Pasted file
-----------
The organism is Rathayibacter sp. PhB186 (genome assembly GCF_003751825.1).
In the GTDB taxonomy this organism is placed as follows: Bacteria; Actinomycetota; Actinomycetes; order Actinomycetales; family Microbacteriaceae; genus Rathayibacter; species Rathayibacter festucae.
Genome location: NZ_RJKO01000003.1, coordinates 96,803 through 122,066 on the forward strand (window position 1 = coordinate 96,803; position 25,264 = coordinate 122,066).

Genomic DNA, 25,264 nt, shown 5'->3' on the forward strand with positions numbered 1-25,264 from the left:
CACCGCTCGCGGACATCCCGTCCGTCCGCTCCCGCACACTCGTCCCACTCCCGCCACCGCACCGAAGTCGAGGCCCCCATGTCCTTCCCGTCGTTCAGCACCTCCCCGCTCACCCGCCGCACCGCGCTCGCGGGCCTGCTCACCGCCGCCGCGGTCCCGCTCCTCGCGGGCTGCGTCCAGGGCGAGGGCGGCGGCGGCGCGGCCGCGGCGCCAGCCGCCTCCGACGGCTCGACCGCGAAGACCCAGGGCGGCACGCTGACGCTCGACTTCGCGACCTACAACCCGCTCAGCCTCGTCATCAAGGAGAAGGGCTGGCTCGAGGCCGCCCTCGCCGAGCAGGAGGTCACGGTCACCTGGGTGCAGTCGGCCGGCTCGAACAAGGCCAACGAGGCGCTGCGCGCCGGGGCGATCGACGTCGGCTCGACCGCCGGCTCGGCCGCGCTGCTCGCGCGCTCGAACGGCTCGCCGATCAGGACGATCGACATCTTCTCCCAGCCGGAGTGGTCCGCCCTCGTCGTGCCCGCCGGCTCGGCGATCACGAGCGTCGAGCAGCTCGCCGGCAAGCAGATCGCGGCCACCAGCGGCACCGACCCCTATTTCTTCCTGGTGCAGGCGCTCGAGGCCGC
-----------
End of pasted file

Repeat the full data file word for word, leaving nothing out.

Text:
The organism is Rathayibacter sp. PhB186 (genome assembly GCF_003751825.1).
In the GTDB taxonomy this organism is placed as follows: Bacteria; Actinomycetota; Actinomycetes; order Actinomycetales; family Microbacteriaceae; genus Rathayibacter; species Rathayibacter festucae.
Genome location: NZ_RJKO01000003.1, coordinates 96,803 through 122,066 on the forward strand (window position 1 = coordinate 96,803; position 25,264 = coordinate 122,066).

Genomic DNA, 25,264 nt, shown 5'->3' on the forward strand with positions numbered 1-25,264 from the left:
CACCGCTCGCGGACATCCCGTCCGTCCGCTCCCGCACACTCGTCCCACTCCCGCCACCGCACCGAAGTCGAGGCCCCCATGTCCTTCCCGTCGTTCAGCACCTCCCCGCTCACCCGCCGCACCGCGCTCGCGGGCCTGCTCACCGCCGCCGCGGTCCCGCTCCTCGCGGGCTGCGTCCAGGGCGAGGGCGGCGGCGGCGCGGCCGCGGCGCCAGCCGCCTCCGACGGCTCGACCGCGAAGACCCAGGGCGGCACGCTGACGCTCGACTTCGCGACCTACAACCCGCTCAGCCTCGTCATCAAGGAGAAGGGCTGGCTCGAGGCCGCCCTCGCCGAGCAGGAGGTCACGGTCACCTGGGTGCAGTCGGCCGGCTCGAACAAGGCCAACGAGGCGCTGCGCGCCGGGGCGATCGACGTCGGCTCGACCGCCGGCTCGGCCGCGCTGCTCGCGCGCTCGAACGGCTCGCCGATCAGGACGATCGACATCTTCTCCCAGCCGGAGTGGTCCGCCCTCGTCGTGCCCGCCGGCTCGGCGATCACGAGCGTCGAGCAGCTCGCCGGCAAGCAGATCGCGGCCACCAGCGGCACCGACCCCTATTTCTTCCTGGTGCAGGCGCTCGAGGCCGC